The GRASS is greener on the open source side

A group of users based in Ottawa is creating a forum to discuss the use of open source geographic information systems software in academia and beyond.

The Ottawa GRASS Users’ Group (OGUG) is just getting started, but its

founders say it has already attracted a mix of representatives from both the public and the private sector. GRASS refers to the Geographic Resources Analysis Support System, a geographic information system (GIS) tool used for data management, image processing, graphics production, spatial modelling, and visualization of many types of data. Like the Linux operating system and other open source software GRASS is available under the GNU General Public Licence.

GRASS was originally developed by a branch of the U.S. Army Corps of Engineers, to manage land and plan environmental strategies in the 1980s. Once other GIS applications became commercially available, however, development stagnated, according to Carleton University professor and OGUG member Scott Mitchell. The advent of open source programming has reinvigorated GRASS, Mitchell said, encouraging more collaboration among users and developers to contribute to the code and get bugs out.

“We want more of the wider community know what GRASS is and what it might do,” said Mitchell, who works in Carleton’s Geography and Environmental Studies department. “It’s great for what I do, but that’s a narrow subset of what it might do.”

Dave Sampson, a GIS technician at the Centre for Sustainable Watersheds (CSW) in Portland, Ont., and the founder of OGUG, said he was inspired to find other GRASS users after attending Open Source Geospatial 2005, a conference hosted by the University of Minnesota that was held in Minneapolis earlier this year. CSW is already a complete open source organization, with Linux running on workstations, OpenOffice used on desktop and Bugzilla for managing viruses.

The only problem with GRASS, Sampson said, is that it has sometimes been more difficult to use than proprietary GIS and mapping tools. With ArcView or AutoDesk, for example, “it’s all click, point, drag, imput your data and it’s good to go. In open source, it’s only now that we’re starting to push the graphical front end,” he said.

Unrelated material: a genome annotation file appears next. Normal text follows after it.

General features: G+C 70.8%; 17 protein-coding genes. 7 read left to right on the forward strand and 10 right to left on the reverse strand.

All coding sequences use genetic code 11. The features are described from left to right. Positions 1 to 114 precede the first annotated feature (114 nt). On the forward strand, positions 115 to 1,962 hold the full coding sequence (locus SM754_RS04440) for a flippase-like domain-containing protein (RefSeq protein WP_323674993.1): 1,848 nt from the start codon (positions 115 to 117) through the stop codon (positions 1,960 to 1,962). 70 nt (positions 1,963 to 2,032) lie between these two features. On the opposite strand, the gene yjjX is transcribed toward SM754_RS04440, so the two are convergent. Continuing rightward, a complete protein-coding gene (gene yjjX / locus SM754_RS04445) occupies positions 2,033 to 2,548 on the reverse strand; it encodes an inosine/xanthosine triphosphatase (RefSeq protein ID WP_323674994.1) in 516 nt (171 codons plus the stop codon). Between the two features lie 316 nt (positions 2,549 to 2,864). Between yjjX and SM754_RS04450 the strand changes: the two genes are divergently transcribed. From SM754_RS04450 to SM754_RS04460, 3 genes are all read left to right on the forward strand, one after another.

“GRASS has a lot of power in the background, creating coverages and layers. GRASS is now being combined with a project called Quantum GIS, or QGIS. And QGIS is becoming like the front-end for GRASS.”

Still in a 0.7 release, QGIS is able to call upon the GRASS libraries to display images that users produced in GRASS. Online mapping applications can then view the most recent coverage. “That’s one of the big links,” Sampson said. “If you think about ArcGIS with IMS, their big claim to fame is you can produce a map and have it published to the user. Now you can do that in raster format using GRASS.”

Mitchell said he primarily uses GRASS to study the interface between environmental models across a landscape, examining patterns in vegetation growth. Managing simulations of landscapes this way may allow researchers to predict how ecosystems evolve, he said.

“Part of the purpose of this group is understanding where people are using it,” he said. “I was the only faculty member at that first meeting. We’ve had people from consulting, from government and that I think is the promise of getting these meetings going.”

OGUG has a mailing list to which interested parties can subscribe to for more information.

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